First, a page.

Toothpick Sailing in the Rain

The rain doesn’t matter when you’re sailing toothpicks on the little make-shift stream of water running down the street in front of your house. Past mini-dams of fallen maple tree blossoms, the toothpicks rush, forging their way through branches and tiny beaches of sand and pebbles. The best ones travel all the way down the street, ultimately finding a mysterious end through the grates of a sewer.

When you’re a boy, you don’t mind standing in the rain so much, especially when there’s something like that to watch. It’s like the whole world closes in around you, and all you see or care about is whether that tiny toothpick will find its way past all the obstacles in its path. At some point it’s no longer a toothpick – it’s the massive hull of an island-sized battleship, or the orbiting body of a space rocket, or the simple wisp of a lifelong dream. All in the smallest of wooden vessels.

There are so many things to stop it, to snare or tangle it in the roots of a tree or the veins of a stripped leaf, and the odds are always stacked against it, but somehow there’s one that makes it. Sometimes it takes a little nudge. Sometimes the small hand of a boy acts as God, freeing it from a whirlpool or picking it up when it gets stuck. And sometimes the boat just can’t be righted, so you send it on to make its own way.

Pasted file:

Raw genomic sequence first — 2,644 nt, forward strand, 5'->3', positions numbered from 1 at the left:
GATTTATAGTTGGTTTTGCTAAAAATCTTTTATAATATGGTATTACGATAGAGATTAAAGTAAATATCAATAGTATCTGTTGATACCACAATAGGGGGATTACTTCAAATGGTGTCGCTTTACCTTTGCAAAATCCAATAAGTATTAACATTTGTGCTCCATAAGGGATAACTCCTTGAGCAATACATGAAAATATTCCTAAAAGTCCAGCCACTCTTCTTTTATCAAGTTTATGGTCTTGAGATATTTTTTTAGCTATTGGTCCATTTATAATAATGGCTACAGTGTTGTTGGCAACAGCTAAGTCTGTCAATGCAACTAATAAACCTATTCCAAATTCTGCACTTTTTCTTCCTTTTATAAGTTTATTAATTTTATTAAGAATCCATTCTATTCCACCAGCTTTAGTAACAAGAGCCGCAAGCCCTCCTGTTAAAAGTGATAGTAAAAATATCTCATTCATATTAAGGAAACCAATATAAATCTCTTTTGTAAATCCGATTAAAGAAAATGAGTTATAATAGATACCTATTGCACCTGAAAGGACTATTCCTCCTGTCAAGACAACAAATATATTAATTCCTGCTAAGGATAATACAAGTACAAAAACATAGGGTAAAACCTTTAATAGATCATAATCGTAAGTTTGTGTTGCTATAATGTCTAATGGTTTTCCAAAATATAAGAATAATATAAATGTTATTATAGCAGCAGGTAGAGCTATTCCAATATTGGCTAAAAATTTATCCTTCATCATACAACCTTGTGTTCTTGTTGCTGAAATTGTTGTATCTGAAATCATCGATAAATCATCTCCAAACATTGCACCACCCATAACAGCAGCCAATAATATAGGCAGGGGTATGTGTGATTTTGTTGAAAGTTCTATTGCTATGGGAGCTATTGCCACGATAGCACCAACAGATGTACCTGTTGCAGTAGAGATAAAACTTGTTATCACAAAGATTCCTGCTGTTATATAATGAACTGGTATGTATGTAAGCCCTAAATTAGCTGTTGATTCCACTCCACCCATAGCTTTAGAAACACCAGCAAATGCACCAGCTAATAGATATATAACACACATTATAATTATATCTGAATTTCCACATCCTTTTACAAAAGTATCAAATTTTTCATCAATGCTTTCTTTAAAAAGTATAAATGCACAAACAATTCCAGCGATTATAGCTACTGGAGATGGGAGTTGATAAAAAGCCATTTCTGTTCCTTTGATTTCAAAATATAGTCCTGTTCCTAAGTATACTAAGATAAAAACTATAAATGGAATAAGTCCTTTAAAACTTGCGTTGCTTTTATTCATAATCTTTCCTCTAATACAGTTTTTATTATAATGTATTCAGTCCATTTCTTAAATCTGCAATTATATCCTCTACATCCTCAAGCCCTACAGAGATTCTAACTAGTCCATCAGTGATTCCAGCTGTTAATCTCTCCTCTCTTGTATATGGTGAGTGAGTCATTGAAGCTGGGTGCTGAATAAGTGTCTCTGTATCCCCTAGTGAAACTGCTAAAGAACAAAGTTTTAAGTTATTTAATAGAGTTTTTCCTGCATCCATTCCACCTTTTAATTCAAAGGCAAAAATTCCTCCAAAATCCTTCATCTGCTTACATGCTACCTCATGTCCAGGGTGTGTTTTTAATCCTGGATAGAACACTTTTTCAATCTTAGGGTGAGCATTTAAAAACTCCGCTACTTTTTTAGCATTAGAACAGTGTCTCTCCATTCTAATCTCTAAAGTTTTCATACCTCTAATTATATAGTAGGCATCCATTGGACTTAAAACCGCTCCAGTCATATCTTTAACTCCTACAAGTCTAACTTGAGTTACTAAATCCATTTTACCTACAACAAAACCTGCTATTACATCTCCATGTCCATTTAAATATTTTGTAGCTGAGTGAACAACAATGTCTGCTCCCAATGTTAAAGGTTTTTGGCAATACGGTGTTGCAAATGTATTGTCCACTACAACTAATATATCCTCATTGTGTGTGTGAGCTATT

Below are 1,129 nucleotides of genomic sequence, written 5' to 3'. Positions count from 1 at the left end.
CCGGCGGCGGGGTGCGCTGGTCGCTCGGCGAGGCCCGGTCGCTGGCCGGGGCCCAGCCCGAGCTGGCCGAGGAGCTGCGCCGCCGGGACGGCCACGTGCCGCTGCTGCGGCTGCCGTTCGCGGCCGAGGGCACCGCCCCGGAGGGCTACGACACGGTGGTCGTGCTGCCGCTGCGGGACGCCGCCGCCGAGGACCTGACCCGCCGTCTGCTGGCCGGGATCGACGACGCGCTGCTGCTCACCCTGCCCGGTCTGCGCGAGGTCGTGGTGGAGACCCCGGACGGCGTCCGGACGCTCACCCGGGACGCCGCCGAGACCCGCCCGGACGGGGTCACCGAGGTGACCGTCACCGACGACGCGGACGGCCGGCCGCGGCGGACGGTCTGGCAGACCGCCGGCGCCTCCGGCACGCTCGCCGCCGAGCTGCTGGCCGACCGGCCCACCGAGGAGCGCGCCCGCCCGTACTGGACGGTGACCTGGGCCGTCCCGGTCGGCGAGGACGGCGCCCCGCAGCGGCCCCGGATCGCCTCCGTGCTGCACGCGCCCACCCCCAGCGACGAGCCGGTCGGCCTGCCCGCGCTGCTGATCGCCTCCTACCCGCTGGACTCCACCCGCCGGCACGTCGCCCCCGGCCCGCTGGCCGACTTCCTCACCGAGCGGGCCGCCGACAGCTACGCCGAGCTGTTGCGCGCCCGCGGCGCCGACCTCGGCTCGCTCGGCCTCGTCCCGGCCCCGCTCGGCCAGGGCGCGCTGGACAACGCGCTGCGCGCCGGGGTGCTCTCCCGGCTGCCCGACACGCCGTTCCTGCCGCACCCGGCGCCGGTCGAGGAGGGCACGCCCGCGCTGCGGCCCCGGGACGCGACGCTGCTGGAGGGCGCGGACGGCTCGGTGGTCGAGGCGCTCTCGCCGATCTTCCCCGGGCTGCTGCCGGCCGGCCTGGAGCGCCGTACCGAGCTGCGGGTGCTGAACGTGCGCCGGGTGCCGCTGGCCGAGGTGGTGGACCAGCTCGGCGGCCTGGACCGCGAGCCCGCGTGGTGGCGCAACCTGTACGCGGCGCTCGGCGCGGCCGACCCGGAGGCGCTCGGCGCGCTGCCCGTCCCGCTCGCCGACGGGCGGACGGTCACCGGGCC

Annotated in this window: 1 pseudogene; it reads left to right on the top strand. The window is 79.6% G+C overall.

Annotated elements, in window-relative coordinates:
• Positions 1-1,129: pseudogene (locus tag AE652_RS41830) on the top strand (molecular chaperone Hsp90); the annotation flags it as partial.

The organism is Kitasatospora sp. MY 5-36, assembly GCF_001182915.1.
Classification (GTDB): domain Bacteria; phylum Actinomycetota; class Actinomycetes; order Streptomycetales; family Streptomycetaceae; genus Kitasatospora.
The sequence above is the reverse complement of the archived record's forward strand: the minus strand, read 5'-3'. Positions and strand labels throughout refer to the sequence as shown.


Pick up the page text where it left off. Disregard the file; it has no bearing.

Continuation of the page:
Once upon a time I was a boy who watched those toothpicks traveling down the street stream, seeing how far they could go, helping out some, leaving the rest on their own. It passed a rainy day, and proved that even beneath a dreary sky there could be the light of imagination – waiting to be kindled, and burning brightly through the rain.

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